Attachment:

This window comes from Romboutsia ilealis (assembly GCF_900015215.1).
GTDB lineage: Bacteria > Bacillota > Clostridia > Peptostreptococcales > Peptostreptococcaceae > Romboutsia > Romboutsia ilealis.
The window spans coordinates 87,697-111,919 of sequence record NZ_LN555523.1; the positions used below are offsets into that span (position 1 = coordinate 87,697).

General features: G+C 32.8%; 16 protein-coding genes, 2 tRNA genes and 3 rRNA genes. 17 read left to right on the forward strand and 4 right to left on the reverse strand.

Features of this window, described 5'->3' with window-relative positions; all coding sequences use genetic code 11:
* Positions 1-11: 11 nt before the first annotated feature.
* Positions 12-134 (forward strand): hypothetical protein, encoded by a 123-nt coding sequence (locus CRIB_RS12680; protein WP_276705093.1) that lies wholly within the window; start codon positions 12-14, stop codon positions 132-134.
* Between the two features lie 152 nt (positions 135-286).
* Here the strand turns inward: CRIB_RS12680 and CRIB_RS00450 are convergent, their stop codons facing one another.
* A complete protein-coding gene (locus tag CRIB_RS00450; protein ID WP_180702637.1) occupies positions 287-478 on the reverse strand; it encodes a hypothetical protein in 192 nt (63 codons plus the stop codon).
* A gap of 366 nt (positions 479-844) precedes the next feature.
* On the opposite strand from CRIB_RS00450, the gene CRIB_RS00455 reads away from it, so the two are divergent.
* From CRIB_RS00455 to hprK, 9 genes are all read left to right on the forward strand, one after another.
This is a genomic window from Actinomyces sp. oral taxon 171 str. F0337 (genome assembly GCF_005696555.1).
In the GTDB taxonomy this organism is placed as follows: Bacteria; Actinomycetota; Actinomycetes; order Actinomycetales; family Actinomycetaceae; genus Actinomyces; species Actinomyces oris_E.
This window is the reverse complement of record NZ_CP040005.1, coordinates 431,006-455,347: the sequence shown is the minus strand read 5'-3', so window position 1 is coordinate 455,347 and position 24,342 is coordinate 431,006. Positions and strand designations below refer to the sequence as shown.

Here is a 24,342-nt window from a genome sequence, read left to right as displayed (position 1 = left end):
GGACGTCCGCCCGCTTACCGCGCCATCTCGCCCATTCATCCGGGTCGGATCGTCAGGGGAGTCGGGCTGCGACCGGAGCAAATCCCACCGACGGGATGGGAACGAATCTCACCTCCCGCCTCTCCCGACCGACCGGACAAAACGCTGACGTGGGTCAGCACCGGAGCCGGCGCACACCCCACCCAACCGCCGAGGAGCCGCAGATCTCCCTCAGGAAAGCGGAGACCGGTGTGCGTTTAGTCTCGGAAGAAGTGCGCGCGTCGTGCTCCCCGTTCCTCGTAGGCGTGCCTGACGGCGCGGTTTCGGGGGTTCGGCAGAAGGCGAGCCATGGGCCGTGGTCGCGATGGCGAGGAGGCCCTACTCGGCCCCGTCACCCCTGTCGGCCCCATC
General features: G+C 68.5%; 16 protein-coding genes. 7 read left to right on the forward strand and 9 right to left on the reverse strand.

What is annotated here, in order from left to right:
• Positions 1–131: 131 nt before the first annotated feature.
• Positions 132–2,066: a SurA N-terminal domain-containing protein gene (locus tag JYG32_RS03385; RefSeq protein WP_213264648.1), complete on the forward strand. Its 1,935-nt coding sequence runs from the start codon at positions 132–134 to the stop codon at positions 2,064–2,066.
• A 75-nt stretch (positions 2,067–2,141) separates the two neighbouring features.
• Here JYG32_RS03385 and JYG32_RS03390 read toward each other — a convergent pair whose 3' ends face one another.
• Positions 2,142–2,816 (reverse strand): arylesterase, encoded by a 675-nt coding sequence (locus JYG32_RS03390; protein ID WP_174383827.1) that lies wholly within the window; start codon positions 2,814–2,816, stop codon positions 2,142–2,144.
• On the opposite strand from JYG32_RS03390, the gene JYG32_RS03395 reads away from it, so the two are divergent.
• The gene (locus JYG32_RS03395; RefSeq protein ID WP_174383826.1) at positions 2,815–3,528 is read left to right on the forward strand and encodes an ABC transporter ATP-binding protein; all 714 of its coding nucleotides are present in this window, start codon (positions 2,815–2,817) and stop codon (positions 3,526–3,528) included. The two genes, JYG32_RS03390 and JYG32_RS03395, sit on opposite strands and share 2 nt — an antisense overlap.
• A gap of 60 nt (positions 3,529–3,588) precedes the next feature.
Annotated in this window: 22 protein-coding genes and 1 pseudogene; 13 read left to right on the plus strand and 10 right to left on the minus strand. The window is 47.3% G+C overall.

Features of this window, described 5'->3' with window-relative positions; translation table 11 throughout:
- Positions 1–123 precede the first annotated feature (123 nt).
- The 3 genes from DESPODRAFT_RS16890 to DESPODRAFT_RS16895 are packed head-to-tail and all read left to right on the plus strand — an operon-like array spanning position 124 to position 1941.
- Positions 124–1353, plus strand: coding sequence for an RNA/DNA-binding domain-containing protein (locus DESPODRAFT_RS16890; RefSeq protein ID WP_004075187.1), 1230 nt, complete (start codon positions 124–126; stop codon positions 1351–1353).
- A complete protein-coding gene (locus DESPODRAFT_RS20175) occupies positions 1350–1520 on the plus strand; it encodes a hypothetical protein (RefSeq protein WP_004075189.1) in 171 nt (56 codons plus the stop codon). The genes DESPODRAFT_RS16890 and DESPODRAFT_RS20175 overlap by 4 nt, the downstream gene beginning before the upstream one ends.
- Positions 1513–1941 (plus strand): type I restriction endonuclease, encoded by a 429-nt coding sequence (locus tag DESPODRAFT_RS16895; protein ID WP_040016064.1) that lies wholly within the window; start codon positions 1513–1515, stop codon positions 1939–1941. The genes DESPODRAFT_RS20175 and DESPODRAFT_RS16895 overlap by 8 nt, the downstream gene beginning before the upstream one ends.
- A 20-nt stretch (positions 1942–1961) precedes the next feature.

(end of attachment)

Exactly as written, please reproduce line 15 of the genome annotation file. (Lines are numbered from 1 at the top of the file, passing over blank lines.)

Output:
In the GTDB taxonomy this organism is placed as follows: Bacteria; Actinomycetota; Actinomycetes; order Actinomycetales; family Actinomycetaceae; genus Actinomyces; species Actinomyces oris_E.